I'm currently pondering how to write tests that check if a given piece of code panicked? I know that Go uses recover to catch panics, but unlike say, Java code, you can't really specify what code should be skipped in case of a panic or what have you. So if I have a function:

func f(t *testing.T) {
    defer func() {
        if r := recover(); r != nil {
            fmt.Println("Recovered in f", r)
        }
    }()
    OtherFunctionThatPanics()
    t.Errorf("The code did not panic")
}

I can't really tell whether OtherFunctionThatPanics panicked and we recovered, or if the function did not panic at all. How do I specify which code to skip over if there is no panic and which code to execute if there is a panic? How can I check whether there was some panic we recovered from?

testing doesn't really have the concept of "success," only failure. So your code above is about right. You might find this style slightly more clear, but it's basically the same thing.

func TestPanic(t *testing.T) {
    defer func() {
        if r := recover(); r == nil {
            t.Errorf("The code did not panic")
        }
    }()

    // The following is the code under test
    OtherFunctionThatPanics()
}

I generally find testing to be fairly weak. You may be interested in more powerful testing engines like Ginkgo. Even if you don't want the full Ginkgo system, you can use just its matcher library, Gomega, which can be used along with testing. Gomega includes matchers like:

Expect(OtherFunctionThatPanics).To(Panic())

You can also wrap up panic-checking into a simple function:

func TestPanic(t *testing.T) {
    assertPanic(t, OtherFunctionThatPanics)
}

func assertPanic(t *testing.T, f func()) {
    defer func() {
        if r := recover(); r == nil {
            t.Errorf("The code did not panic")
        }
    }()
    f()
}
  • @IgorMikushkin in Go 1.11, using the first form described by Rob Napier actually works for coverage. – FGM Dec 1 at 11:18

If you use testify/assert, then it's a one-liner:

func TestOtherFunctionThatPanics(t *testing.T) {
  assert.Panics(t, OtherFunctionThatPanics, "The code did not panic")
}

Or, if your OtherFunctionThatPanics has a signature other than func():

func TestOtherFunctionThatPanics(t *testing.T) {
  assert.Panics(t, func() { OtherFunctionThatPanics(arg) }, "The code did not panic")
}

If you haven't tried testify yet, then also check out testify/mock. Super simple assertions and mocks.

When looping over multiple test cases I would go for something like this:

package main

import (
    "reflect"
    "testing"
)


func TestYourFunc(t *testing.T) {
    type args struct {
        arg1 int
        arg2 int
        arg3 int
    }
    tests := []struct {
        name      string
        args      args
        want      []int
        wantErr   bool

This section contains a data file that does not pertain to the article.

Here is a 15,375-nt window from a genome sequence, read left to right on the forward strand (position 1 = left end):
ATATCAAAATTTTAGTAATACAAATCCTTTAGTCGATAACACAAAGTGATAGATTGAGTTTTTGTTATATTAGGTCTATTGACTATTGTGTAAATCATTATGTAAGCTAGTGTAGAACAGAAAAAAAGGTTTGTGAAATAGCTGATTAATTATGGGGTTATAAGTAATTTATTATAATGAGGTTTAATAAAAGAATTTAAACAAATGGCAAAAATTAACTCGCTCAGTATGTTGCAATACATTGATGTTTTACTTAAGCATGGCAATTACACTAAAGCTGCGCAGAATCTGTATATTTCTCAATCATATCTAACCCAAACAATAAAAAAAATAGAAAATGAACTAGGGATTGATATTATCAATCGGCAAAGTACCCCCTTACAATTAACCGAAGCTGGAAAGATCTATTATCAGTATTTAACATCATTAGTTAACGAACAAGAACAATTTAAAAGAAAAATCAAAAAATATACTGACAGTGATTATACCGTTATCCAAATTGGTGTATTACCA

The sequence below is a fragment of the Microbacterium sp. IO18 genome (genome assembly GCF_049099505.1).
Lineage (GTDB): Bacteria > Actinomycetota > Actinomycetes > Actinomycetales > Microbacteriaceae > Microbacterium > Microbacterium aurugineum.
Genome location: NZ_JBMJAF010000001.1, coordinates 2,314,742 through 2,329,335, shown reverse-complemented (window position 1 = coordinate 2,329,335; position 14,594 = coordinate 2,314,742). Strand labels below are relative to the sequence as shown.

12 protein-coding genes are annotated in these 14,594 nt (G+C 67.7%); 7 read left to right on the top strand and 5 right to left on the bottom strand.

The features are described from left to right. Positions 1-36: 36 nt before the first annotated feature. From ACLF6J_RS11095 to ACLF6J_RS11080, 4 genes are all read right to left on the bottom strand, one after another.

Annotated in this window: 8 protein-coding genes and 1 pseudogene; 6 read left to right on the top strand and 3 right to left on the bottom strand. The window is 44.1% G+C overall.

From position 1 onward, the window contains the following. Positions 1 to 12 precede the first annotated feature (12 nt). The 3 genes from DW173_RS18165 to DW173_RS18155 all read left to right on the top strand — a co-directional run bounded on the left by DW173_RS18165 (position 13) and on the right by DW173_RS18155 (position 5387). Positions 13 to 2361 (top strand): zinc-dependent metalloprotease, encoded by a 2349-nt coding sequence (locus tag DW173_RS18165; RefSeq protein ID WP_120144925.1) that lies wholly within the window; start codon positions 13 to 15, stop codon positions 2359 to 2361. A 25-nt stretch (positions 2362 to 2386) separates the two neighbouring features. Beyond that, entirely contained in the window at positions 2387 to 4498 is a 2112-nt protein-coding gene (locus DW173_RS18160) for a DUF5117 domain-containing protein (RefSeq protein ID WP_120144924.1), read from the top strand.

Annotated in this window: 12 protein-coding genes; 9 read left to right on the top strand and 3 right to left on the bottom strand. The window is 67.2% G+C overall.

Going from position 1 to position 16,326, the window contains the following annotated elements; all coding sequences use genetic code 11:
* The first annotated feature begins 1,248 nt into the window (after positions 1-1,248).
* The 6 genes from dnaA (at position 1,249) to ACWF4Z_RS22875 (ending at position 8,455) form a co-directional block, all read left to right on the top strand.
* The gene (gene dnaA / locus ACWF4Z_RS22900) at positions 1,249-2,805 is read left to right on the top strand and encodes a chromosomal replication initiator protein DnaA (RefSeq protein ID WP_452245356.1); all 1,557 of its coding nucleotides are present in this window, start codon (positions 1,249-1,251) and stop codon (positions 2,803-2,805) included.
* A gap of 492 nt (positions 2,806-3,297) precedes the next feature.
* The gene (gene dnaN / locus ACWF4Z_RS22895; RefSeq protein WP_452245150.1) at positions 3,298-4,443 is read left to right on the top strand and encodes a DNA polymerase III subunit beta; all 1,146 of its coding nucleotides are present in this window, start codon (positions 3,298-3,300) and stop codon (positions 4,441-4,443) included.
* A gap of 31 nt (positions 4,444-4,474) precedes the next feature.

wantPanic bool
    }{
        //TODO: write test cases
    }
    for _, tt := range tests {
        t.Run(tt.name, func(t *testing.T) {
            defer func() {
                r := recover()
                if (r != nil) != tt.wantPanic {
                    t.Errorf("SequenceInt() recover = %v, wantPanic = %v", r, tt.wantPanic)
                }
            }()
            got, err := YourFunc(tt.args.arg1, tt.args.arg2, tt.args.arg3)
            if (err != nil) != tt.wantErr {
                t.Errorf("YourFunc() error = %v, wantErr %v", err, tt.wantErr)
                return
            }
            if !reflect.DeepEqual(got, tt.want) {
                t.Errorf("YourFunc() = %v, want %v", got, tt.want)
            }
        })
    }
}

Go playground

When you need to check the content of the panic, you can typecast the recovered value:

func TestIsAheadComparedToPanicsWithDifferingStreams(t *testing.T) {
    defer func() {
        err := recover().(error)

        if err.Error() != "Cursor: cannot compare cursors from different streams" {
            t.Fatalf("Wrong panic message: %s", err.Error())
        }
    }()

    c1 := CursorFromserializedMust("/foo:0:0")
    c2 := CursorFromserializedMust("/bar:0:0")

    // must panic
    c1.IsAheadComparedTo(c2)
}

If the code you're testing does not panic OR panic with an error OR panic with the error message you expect it to, the test will fail (which is what you'd want).

  • It’s more robust to type-assert on a specific error type (e.g. os.SyscallError) than to compare error messages, which can change (e.g.) from one Go release to the next. – Michael Aug 9 at 11:51
  • +Michael Aug, that's probably the better approach, for when there's a specific type available. – joonas.fi Aug 12 at 21:25

You can test which function paniced by giving panic an input

package main

import "fmt"

func explode() {
    // Cause a panic.
    panic("WRONG")
}

func explode1() {
    // Cause a panic.
    panic("WRONG1")
}

func main() {
    // Handle errors in defer func with recover.
    defer func() {
        if r := recover(); r != nil {
            var ok bool
            err, ok := r.(error)
            if !ok {
                err = fmt.Errorf("pkg: %v", r)
                fmt.Println(err)
            }
        }

    }()
    // These causes an error. change between these
    explode()
    //explode1()

    fmt.Println("Everything fine")

}

http://play.golang.org/p/ORWBqmPSVA

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